Driver’s License

In the United States, driver licenses are issued by the individual states for their residents. Protecting the public interest is the primary purpose of driver’s licenses. They are required for operating all types of motor vehicles. Driver licenses are also used as an important form of photo identification in the United States, particularly in many non-driving situations where proof of identity or age is required. As identification, they are useful for boarding airline flights, cashing checks, and showing proof of age for activities such as purchasing alcoholic beverages.

The first driver’s licenses were issued in Paris in 1893. To obtain one of these licenses, the driver was required to know how to repair his own car as well as drive it. In the United States, vehicle registration began in 1901. Licensing drivers began in 1916, and by the mid-1920s there were age requirements and other restrictions on who could be licensed to operate an automobile.

This authority is delegated to the states, although from the earliest years there have been challenges to particular aspects of state licensing laws, as well as outright challenges to the states’ rights to license vehicles and drivers. With respect to the latter issue, the U.S. Supreme Court noted in 1915 in the case of Hendrick v. Maryland that “The movement of motor vehicles over the highways is attended by constant and serious dangers to the public and is also abnormally destructive to the [high]ways themselves…. [A] state may rightfully prescribe uniform regulations necessary for public safety and order in respect to the operation upon its highways of all motor vehicles—those moving in interstate commerce as well as others…. This is but an exercise of the police power uniformly recognized as belonging to the states and essential to the preservation of the health, safety, and comfort of their citizens” 235 US 610.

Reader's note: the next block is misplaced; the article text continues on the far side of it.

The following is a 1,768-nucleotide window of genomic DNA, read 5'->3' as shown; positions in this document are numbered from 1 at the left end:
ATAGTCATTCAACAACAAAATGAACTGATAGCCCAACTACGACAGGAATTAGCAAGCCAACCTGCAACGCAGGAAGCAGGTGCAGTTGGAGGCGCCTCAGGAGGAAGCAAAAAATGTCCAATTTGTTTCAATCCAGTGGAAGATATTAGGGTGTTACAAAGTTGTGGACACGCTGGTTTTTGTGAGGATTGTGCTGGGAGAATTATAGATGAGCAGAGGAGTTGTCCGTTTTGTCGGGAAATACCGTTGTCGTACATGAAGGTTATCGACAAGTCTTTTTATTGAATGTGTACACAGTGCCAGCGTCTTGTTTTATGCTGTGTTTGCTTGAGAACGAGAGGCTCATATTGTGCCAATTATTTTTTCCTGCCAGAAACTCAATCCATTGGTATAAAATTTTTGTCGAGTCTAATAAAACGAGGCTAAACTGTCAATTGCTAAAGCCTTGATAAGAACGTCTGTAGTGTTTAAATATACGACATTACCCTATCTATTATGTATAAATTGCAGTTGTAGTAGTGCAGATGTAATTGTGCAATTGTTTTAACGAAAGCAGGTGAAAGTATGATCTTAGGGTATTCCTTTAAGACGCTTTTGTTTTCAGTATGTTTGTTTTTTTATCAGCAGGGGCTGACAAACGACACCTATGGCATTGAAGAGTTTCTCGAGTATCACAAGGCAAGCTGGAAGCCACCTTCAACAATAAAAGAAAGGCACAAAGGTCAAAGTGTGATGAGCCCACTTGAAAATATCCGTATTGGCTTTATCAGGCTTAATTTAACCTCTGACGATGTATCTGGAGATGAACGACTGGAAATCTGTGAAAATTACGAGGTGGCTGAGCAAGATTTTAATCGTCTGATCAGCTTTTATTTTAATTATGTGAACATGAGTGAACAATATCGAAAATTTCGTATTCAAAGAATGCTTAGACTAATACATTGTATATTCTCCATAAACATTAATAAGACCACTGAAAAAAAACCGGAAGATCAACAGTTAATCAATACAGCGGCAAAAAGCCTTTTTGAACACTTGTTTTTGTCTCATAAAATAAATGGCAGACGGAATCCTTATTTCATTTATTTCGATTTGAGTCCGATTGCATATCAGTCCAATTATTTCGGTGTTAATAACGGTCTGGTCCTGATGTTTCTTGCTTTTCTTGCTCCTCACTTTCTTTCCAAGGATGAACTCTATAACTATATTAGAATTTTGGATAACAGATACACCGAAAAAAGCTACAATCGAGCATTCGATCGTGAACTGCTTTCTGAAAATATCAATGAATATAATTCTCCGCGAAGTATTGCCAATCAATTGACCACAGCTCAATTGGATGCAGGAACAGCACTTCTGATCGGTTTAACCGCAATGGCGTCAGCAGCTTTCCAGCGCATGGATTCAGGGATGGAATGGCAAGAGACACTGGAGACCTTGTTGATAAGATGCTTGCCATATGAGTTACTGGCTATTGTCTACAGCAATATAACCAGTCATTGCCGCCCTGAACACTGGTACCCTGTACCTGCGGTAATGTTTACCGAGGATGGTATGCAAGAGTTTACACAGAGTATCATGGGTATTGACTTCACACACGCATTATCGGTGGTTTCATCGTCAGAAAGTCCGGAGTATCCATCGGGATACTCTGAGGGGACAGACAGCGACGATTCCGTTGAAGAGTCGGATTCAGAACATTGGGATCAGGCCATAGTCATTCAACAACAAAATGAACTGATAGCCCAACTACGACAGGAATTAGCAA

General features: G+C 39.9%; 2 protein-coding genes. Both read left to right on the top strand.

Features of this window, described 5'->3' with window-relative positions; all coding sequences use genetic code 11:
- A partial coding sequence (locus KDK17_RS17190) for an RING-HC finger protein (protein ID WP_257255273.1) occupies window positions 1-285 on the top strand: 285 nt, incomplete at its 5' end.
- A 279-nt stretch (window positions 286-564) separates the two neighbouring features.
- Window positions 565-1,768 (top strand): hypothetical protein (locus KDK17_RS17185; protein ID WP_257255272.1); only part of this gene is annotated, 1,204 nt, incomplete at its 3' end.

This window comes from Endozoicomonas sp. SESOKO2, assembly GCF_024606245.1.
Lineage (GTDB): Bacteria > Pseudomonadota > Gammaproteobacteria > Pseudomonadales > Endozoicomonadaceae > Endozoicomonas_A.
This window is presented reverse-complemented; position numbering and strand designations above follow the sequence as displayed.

Driver’s licenses perform several vital functions. When they were first issued in the United States, driver’s licenses were meant to verify that the holder had complied with the regulations associated with operating a motor vehicle. In addition to verifying compliance with state laws, driver’s licenses have become an almost essential form of identification for individuals, law enforcement authorities, and others who require validation of identity. Later, photographs were added to aid in positive identification and to help reduce instances of fraud. Other measures to prevent counterfeiting driver’s licenses include using thumb print and hologram images on the license. Today, many states issues licenses with magnetic strips and bar codes to provide for the electronic recording of driver license information if a traffic citation is issued.


Inside Driver’s License